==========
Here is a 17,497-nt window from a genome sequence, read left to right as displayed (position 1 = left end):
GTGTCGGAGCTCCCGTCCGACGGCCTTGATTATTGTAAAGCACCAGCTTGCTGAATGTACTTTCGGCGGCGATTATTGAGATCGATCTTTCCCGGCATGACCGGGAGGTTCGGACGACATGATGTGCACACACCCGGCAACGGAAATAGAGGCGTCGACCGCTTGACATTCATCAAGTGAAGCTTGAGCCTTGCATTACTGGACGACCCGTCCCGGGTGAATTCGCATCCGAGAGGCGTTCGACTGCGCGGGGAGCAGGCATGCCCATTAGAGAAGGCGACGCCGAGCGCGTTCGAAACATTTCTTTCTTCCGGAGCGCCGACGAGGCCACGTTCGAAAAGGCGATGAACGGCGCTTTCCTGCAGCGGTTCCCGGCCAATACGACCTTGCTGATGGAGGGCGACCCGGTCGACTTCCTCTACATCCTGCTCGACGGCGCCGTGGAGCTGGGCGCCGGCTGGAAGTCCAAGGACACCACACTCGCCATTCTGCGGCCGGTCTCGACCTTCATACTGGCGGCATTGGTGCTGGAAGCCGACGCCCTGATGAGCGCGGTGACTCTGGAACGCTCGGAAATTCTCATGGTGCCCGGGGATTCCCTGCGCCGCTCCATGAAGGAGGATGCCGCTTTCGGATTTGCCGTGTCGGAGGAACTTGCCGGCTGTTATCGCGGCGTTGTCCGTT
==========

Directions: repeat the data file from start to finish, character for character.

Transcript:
Here is a 17,497-nt window from a genome sequence, read left to right as displayed (position 1 = left end):
GTGTCGGAGCTCCCGTCCGACGGCCTTGATTATTGTAAAGCACCAGCTTGCTGAATGTACTTTCGGCGGCGATTATTGAGATCGATCTTTCCCGGCATGACCGGGAGGTTCGGACGACATGATGTGCACACACCCGGCAACGGAAATAGAGGCGTCGACCGCTTGACATTCATCAAGTGAAGCTTGAGCCTTGCATTACTGGACGACCCGTCCCGGGTGAATTCGCATCCGAGAGGCGTTCGACTGCGCGGGGAGCAGGCATGCCCATTAGAGAAGGCGACGCCGAGCGCGTTCGAAACATTTCTTTCTTCCGGAGCGCCGACGAGGCCACGTTCGAAAAGGCGATGAACGGCGCTTTCCTGCAGCGGTTCCCGGCCAATACGACCTTGCTGATGGAGGGCGACCCGGTCGACTTCCTCTACATCCTGCTCGACGGCGCCGTGGAGCTGGGCGCCGGCTGGAAGTCCAAGGACACCACACTCGCCATTCTGCGGCCGGTCTCGACCTTCATACTGGCGGCATTGGTGCTGGAAGCCGACGCCCTGATGAGCGCGGTGACTCTGGAACGCTCGGAAATTCTCATGGTGCCCGGGGATTCCCTGCGCCGCTCCATGAAGGAGGATGCCGCTTTCGGATTTGCCGTGTCGGAGGAACTTGCCGGCTGTTATCGCGGCGTTGTCCGTT